The idea of a new software release can often cause developers and engineers to let out an audible groan. Whether just entering the planning stage, preparing to test or readying for launch, software releases are time consuming, stressful and complicated.
More often than not professionals are left haunted by the question ‘Is it good enough?’ when preparing for release – a difficult question, as there’s no one objective answer.
It is this subjectivity that often trips developers and engineers up, leading to increased time spent re-testing and tweaking the created solution. This is what perpetuates the idea that a software release is something to be dreaded.
However, with the right practices in place during the process of software development, it can actually become streamlined, effective and – perhaps surprisingly for some – an enjoyable experience.
Enter: BDD – or ‘Behaviour Driven Development’
BDD is a form of agile methodology that can help to change software development from a chore into a proactive process. It is, effectively, a way of combining business interests and improved communications between departments (engineering, developers and managers, for example) with technical insight; this means that teams collaborate more effectively and are far more likely to create a product that meets the needs and requirements of a business with zero-known defects.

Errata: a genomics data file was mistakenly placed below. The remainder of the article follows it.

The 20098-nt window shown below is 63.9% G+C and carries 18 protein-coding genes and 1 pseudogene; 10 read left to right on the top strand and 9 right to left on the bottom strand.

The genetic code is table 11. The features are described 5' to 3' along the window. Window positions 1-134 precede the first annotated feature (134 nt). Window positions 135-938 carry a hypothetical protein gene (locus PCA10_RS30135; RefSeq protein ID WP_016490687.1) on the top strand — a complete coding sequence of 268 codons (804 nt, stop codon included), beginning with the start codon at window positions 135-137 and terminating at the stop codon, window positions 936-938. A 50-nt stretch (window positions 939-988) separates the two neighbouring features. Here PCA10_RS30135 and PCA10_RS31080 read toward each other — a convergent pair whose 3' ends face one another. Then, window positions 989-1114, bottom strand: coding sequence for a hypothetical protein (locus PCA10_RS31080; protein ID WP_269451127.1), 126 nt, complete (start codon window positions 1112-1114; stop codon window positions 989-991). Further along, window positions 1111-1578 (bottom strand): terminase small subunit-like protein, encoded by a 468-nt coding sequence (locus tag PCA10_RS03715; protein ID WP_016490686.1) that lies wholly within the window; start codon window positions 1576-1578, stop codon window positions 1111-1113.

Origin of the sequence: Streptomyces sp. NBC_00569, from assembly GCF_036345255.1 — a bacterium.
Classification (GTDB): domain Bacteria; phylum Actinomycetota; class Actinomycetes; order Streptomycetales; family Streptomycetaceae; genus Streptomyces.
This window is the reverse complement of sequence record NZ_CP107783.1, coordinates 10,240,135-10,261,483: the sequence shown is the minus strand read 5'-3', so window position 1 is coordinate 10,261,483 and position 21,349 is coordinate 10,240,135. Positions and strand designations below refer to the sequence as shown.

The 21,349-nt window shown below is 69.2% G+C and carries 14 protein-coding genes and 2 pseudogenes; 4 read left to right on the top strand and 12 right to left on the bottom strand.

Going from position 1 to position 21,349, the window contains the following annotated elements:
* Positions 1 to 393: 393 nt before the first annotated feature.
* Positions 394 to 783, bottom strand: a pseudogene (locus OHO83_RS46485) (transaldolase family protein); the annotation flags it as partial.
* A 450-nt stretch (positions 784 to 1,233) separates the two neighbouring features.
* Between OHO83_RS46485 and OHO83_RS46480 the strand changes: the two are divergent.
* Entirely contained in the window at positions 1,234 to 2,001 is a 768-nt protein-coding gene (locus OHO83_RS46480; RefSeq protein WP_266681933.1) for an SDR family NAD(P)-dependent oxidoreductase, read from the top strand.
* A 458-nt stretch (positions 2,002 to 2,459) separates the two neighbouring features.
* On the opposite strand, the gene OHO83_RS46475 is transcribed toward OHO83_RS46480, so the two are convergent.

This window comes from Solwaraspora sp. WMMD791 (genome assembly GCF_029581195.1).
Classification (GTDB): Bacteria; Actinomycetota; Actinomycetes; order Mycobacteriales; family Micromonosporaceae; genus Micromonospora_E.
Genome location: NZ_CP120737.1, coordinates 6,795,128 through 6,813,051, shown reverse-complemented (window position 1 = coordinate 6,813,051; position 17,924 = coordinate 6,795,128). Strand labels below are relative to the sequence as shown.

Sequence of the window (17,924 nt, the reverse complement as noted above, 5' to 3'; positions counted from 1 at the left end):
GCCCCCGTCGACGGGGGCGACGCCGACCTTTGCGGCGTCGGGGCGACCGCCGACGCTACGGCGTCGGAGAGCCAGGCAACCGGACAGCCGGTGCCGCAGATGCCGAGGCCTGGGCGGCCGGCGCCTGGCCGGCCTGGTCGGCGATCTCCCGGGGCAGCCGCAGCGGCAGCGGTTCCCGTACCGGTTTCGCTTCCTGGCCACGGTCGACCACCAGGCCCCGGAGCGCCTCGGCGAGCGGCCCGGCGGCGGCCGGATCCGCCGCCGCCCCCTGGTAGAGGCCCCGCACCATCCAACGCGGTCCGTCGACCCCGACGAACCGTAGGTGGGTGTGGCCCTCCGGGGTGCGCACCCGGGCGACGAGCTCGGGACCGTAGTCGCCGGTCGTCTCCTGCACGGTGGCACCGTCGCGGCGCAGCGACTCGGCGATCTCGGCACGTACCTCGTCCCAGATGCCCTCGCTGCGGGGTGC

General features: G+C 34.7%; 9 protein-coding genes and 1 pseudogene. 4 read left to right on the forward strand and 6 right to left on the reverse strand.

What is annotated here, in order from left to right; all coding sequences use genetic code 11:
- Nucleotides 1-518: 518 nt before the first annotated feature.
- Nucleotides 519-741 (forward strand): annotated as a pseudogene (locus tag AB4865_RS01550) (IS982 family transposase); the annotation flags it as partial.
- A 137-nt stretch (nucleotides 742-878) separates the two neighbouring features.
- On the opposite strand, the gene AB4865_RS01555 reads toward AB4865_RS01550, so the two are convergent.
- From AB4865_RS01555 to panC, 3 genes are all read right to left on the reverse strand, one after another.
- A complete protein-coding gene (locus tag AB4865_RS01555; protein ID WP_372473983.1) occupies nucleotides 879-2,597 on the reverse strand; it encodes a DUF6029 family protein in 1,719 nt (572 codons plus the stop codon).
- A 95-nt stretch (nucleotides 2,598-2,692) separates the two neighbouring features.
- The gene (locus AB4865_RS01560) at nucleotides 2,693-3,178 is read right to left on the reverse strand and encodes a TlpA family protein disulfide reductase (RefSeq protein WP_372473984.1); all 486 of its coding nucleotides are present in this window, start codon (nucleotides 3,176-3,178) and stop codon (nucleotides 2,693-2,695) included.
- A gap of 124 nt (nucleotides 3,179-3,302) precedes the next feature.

But how does BDD answer the question ‘Is it good enough?’
If people are unsure of what ‘good enough’ really means it can lead to compromise, and compromise is what causes defects to slip under the radar and become part of the final software release. We know that for most companies the idea of this is unacceptable – while the defects may only be low-level ones, any form of defect should be fixed as soon as it is recognised.
We took the time to break down what ‘good enough’ should mean to most software developers:
1. That it passes acceptance testing first time
2. That the team involved are universally happy with the quality of release
3. That the business – leaders and employees alike – are excited to use the software
4. That there are no known defects with the software
Utilising BDD throughout the process means everyone involved can be far more confident that a software release truly is ‘good enough’, that it genuinely meets the business requirements that acted as the catalyst for the solution’s creation, and ensures acceptance criteria have been determined and understood.
The first three points are fairly uncontentious and are probably pretty self-explanatory; but in order to answer these questions – and perhaps more crucially come up with the same answer across departments – communication and collaboration is required, and this is what BDD aims to provide.
BDD elevates the need for better communication within businesses – specifically between engineers/developers and other business sectors – whilst working in parallel with technical know-how. BDD is used by the software engineering team to discuss and engage with stakeholders to make sure everyone understands the business problems and agreed solutions. It sets the scene, meaning sponsors and stakeholders are more confident in what the end product will be and the production of a zero-known defect solution is made more likely.
Read our related blog: When is 'good enough' actually good enough? - How BDD can help achieve a zero-known defect release